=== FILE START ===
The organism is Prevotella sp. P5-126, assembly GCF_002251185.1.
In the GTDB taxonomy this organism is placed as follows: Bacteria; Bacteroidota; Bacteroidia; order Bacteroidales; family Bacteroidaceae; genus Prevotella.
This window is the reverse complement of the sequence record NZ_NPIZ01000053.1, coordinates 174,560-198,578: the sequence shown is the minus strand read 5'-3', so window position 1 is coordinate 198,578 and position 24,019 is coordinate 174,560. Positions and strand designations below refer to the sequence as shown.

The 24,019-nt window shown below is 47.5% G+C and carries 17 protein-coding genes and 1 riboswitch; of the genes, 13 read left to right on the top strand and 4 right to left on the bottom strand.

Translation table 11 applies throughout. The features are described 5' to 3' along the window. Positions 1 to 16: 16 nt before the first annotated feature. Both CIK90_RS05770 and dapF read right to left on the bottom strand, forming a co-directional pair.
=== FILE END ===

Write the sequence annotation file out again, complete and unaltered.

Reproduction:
The organism is Prevotella sp. P5-126, assembly GCF_002251185.1.
In the GTDB taxonomy this organism is placed as follows: Bacteria; Bacteroidota; Bacteroidia; order Bacteroidales; family Bacteroidaceae; genus Prevotella.
This window is the reverse complement of the sequence record NZ_NPIZ01000053.1, coordinates 174,560-198,578: the sequence shown is the minus strand read 5'-3', so window position 1 is coordinate 198,578 and position 24,019 is coordinate 174,560. Positions and strand designations below refer to the sequence as shown.

The 24,019-nt window shown below is 47.5% G+C and carries 17 protein-coding genes and 1 riboswitch; of the genes, 13 read left to right on the top strand and 4 right to left on the bottom strand.

Translation table 11 applies throughout. The features are described 5' to 3' along the window. Positions 1 to 16: 16 nt before the first annotated feature. Both CIK90_RS05770 and dapF read right to left on the bottom strand, forming a co-directional pair.